Biography & Memoir The Rainforest Years by Germaine Greer | Book Review Roundup | The Omnivore

Published on January 29th, 2014


White Beech: The Rainforest Years by Germaine Greer

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Blurb: For years I had wandered Australia with an aching heart. Everywhere I had ever travelled across the vast expanse of the fabulous country where I was born I had seen devastation, denuded hills, eroded slopes, weeds from all over the world, feral animals, open-cut mines as big as cities, salt rivers, salt earth, abandoned townships, whole beaches made of beer cans…

One bright day in December 2001, sixty-two-year-old Germaine Greer found herself confronted by an irresistible challenge in the shape of sixty hectares of dairy farm, one of many in south-east Queensland that, after a century of logging, clearing and downright devastation, had been abandoned to their fate.

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She didn’t think for a minute that by restoring the land she was saving the world. She was in search of heart’s ease. Beyond the acres of exotic pasture grass and soft weed and the impenetrable curtains of tangled Lantana canes there were Macadamias dangling their strings of unripe nuts, and Black Beans with red and yellow pea flowers growing on their branches . and the few remaining White Beeches, stupendous trees up to forty metres in height, logged out within forty years of the arrival of the first white settlers. To have turned down even a faint chance of bringing them back to their old haunts would have been to succumb to despair.

Once the process of rehabilitation had begun, the chance proved to be a dead certainty. When the first replanting shot up to make a forest and rare caterpillars turned up to feed on the leaves of the new young trees, she knew beyond doubt that at least here biodepletion could be reversed.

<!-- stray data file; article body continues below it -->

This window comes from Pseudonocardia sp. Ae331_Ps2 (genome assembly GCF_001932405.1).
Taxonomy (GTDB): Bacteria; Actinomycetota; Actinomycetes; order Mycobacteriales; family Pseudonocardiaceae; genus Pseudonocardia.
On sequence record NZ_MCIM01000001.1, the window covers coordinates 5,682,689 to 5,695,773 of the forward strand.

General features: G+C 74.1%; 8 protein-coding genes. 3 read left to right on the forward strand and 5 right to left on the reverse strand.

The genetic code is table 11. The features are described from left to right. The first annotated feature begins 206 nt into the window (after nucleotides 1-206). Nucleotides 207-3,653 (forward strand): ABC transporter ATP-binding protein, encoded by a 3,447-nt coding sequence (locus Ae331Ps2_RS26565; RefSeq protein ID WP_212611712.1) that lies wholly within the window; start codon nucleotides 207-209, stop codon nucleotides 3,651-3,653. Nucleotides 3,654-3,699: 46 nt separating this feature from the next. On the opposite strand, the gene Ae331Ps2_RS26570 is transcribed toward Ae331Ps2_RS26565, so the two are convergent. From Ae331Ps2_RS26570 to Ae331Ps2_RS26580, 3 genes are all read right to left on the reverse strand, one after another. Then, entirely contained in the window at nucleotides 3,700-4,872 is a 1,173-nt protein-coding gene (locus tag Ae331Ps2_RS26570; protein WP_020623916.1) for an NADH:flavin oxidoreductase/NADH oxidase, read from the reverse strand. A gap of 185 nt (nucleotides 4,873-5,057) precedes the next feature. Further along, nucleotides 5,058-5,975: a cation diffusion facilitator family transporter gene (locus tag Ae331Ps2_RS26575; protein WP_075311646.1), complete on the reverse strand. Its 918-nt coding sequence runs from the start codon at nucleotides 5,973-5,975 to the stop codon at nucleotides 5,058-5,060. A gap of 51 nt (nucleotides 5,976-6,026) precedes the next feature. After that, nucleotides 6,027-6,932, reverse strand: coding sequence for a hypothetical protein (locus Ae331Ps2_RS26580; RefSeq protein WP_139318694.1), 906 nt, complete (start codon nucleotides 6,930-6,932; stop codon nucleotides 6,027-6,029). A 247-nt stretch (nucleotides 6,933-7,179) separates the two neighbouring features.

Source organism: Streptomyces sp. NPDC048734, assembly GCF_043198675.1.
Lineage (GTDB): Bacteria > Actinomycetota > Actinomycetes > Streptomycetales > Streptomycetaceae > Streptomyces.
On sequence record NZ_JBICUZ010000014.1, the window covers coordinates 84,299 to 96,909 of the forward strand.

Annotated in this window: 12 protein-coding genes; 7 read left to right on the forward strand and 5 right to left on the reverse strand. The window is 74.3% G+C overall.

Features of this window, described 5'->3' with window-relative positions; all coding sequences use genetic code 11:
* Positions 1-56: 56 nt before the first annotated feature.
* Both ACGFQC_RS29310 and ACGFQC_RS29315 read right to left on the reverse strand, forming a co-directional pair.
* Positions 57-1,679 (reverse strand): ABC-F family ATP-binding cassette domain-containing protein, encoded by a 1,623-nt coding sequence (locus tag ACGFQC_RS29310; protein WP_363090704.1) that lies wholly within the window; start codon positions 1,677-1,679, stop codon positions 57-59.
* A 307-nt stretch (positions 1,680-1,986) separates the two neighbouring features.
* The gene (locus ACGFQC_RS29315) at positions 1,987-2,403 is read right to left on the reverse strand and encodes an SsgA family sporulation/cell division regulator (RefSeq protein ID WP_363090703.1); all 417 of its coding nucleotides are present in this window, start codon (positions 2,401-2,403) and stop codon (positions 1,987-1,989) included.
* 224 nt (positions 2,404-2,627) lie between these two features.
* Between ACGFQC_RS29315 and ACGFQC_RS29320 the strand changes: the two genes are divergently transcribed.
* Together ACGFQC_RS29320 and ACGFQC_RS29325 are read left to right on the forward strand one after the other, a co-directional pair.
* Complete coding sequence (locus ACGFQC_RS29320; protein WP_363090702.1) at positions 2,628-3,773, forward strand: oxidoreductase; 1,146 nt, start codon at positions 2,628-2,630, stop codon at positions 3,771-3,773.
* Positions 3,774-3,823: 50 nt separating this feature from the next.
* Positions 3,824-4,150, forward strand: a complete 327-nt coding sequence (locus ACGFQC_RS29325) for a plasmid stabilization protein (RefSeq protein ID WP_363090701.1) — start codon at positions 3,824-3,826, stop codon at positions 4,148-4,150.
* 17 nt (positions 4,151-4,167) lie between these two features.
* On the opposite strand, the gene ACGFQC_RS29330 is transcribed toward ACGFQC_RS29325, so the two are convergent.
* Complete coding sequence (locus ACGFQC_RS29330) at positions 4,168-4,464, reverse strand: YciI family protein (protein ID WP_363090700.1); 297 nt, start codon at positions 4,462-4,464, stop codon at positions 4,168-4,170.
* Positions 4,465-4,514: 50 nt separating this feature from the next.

Greer describes herself as an old dog who succeeded in learning a load of new tricks, inspired and rejuvenated by her passionate love of Australia and of Earth, most exuberant of small planets.

(Bloomsbury, 2014)

Philip Hoare, The Telegraph 

“Wonderfully idiosyncratic … White Beech (note the pun) is driven by the force of its author’s formidable personality. Combined with its fact-filled content – especially its botanical digressions – some readers might feel discouraged. Yet it is precisely because of Greer’s celebrated rhetoric and passionate intensity that it succeeds … Some may take issue with this book’s apparent delusions. I loved it. It’s a tale of a fabulous obsession, and it is maddeningly brilliant.”

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Evie Wyld, Financial Times 

“If there are some elements of the book that feel a little sketched in – the team of people that help her on the land remain undifferentiated, merely names – Greer remains a winning, funny, indomitable figure throughout, and it is fascinating to follow her as she works through so much of her messy, complicated relationship with Australia. Like a rainforest canopy, White Beech is thick, tangled and occasionally impenetrable but full of life.”

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Doug Johnstone, The Independent on Sunday